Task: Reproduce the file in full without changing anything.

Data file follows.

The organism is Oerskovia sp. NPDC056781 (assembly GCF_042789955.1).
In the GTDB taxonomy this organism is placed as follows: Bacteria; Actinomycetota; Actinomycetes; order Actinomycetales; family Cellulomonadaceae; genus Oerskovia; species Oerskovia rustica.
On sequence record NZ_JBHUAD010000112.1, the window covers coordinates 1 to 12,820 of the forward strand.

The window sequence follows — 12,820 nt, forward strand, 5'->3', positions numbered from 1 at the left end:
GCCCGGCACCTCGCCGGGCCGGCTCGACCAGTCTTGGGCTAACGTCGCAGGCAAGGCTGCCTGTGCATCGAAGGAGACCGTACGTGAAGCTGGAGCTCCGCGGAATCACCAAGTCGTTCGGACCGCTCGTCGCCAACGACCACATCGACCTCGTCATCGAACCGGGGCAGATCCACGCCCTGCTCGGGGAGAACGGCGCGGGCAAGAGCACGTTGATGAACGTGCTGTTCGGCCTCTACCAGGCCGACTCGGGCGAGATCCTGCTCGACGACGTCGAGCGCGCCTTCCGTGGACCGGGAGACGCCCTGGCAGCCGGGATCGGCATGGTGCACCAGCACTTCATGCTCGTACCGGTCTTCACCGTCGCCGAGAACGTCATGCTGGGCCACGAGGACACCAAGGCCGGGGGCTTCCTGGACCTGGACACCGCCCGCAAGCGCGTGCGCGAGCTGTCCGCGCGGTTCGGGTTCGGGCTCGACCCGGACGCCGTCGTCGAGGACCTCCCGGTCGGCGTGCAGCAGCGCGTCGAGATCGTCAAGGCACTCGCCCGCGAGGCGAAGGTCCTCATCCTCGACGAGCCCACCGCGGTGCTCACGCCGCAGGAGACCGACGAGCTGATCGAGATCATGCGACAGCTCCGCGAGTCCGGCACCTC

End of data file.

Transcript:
The organism is Oerskovia sp. NPDC056781 (assembly GCF_042789955.1).
In the GTDB taxonomy this organism is placed as follows: Bacteria; Actinomycetota; Actinomycetes; order Actinomycetales; family Cellulomonadaceae; genus Oerskovia; species Oerskovia rustica.
On sequence record NZ_JBHUAD010000112.1, the window covers coordinates 1 to 12,820 of the forward strand.

The window sequence follows — 12,820 nt, forward strand, 5'->3', positions numbered from 1 at the left end:
GCCCGGCACCTCGCCGGGCCGGCTCGACCAGTCTTGGGCTAACGTCGCAGGCAAGGCTGCCTGTGCATCGAAGGAGACCGTACGTGAAGCTGGAGCTCCGCGGAATCACCAAGTCGTTCGGACCGCTCGTCGCCAACGACCACATCGACCTCGTCATCGAACCGGGGCAGATCCACGCCCTGCTCGGGGAGAACGGCGCGGGCAAGAGCACGTTGATGAACGTGCTGTTCGGCCTCTACCAGGCCGACTCGGGCGAGATCCTGCTCGACGACGTCGAGCGCGCCTTCCGTGGACCGGGAGACGCCCTGGCAGCCGGGATCGGCATGGTGCACCAGCACTTCATGCTCGTACCGGTCTTCACCGTCGCCGAGAACGTCATGCTGGGCCACGAGGACACCAAGGCCGGGGGCTTCCTGGACCTGGACACCGCCCGCAAGCGCGTGCGCGAGCTGTCCGCGCGGTTCGGGTTCGGGCTCGACCCGGACGCCGTCGTCGAGGACCTCCCGGTCGGCGTGCAGCAGCGCGTCGAGATCGTCAAGGCACTCGCCCGCGAGGCGAAGGTCCTCATCCTCGACGAGCCCACCGCGGTGCTCACGCCGCAGGAGACCGACGAGCTGATCGAGATCATGCGACAGCTCCGCGAGTCCGGCACCTC